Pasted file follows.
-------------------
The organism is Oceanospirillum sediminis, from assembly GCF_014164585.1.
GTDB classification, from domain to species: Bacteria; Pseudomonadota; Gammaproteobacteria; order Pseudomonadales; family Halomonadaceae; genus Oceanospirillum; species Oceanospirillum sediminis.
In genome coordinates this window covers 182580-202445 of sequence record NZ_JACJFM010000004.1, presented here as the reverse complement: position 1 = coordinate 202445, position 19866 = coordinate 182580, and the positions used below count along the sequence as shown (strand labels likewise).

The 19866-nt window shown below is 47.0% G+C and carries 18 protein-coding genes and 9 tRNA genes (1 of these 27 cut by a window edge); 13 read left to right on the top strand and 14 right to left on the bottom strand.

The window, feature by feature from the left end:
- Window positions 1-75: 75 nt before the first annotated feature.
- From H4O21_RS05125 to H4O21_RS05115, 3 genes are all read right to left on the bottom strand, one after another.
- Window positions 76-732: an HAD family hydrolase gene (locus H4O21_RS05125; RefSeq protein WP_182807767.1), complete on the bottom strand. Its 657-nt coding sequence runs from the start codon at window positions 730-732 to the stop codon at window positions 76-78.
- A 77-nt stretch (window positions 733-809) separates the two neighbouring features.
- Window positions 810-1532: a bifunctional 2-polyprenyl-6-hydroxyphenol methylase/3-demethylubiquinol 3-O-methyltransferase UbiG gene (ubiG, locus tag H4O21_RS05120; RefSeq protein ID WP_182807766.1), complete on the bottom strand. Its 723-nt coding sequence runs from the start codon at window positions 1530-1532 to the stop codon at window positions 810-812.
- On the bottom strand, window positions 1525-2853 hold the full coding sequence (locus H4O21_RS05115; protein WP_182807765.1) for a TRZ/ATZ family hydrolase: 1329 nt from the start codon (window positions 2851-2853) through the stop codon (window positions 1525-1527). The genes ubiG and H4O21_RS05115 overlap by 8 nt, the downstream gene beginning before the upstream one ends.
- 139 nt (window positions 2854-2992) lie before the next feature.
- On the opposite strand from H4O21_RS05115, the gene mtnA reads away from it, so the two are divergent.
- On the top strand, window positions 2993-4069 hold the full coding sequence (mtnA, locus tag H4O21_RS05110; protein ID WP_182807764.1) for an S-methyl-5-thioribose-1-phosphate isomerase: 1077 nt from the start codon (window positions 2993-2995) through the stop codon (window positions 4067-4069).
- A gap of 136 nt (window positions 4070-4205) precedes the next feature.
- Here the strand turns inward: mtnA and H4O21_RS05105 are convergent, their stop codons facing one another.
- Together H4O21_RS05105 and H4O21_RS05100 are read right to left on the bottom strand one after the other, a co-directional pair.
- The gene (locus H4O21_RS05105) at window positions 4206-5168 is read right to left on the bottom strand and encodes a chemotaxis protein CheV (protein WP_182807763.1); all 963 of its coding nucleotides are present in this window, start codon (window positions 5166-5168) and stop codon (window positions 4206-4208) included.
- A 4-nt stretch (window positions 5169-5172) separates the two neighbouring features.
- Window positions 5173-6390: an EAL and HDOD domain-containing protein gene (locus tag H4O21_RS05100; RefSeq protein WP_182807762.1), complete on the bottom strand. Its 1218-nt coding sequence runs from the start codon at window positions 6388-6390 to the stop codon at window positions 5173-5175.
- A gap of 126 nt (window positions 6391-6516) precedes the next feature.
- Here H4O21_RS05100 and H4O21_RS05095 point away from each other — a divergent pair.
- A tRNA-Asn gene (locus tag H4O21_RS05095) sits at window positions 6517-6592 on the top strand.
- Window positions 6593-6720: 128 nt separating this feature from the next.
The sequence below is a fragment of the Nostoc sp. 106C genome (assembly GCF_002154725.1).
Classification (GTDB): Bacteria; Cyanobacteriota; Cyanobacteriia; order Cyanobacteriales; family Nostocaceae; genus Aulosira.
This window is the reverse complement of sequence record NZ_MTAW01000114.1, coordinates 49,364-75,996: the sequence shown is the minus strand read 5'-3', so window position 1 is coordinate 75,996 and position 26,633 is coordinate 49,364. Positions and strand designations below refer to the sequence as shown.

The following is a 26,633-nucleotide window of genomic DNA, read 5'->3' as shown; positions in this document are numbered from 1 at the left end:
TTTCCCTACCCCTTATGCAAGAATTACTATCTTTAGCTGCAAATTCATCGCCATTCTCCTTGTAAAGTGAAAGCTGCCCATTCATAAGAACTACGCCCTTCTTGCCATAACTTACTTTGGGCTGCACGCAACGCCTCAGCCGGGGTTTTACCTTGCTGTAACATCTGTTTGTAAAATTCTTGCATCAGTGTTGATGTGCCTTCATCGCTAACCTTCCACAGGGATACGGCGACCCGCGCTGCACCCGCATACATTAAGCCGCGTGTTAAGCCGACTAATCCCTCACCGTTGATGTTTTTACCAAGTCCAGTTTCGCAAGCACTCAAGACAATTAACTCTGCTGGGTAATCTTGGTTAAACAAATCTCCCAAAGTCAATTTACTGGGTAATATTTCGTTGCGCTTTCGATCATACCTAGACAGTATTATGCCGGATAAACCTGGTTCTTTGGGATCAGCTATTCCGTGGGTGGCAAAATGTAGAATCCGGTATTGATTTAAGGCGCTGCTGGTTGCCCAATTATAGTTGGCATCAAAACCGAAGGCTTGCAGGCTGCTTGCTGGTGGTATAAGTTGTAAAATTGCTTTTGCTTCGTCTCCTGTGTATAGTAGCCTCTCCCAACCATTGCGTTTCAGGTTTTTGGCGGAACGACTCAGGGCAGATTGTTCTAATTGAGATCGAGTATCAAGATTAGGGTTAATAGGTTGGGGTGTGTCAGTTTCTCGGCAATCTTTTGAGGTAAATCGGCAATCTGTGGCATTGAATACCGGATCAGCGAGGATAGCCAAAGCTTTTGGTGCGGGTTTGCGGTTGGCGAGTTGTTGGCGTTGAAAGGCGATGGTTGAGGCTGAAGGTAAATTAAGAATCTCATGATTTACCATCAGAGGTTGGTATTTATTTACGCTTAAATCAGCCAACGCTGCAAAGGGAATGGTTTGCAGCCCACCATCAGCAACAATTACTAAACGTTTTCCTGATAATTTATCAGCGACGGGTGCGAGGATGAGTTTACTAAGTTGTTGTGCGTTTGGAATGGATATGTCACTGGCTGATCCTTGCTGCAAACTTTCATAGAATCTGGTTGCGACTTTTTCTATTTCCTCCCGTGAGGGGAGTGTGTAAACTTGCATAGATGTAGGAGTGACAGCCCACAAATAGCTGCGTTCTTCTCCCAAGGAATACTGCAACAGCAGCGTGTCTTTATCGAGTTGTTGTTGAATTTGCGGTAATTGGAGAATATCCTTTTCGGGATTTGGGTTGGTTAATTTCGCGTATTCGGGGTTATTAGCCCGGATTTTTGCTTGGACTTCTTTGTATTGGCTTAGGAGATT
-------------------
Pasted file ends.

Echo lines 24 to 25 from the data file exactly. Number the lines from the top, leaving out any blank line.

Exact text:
- Window positions 6593-6720: 128 nt separating this feature from the next.
The sequence below is a fragment of the Nostoc sp. 106C genome (assembly GCF_002154725.1).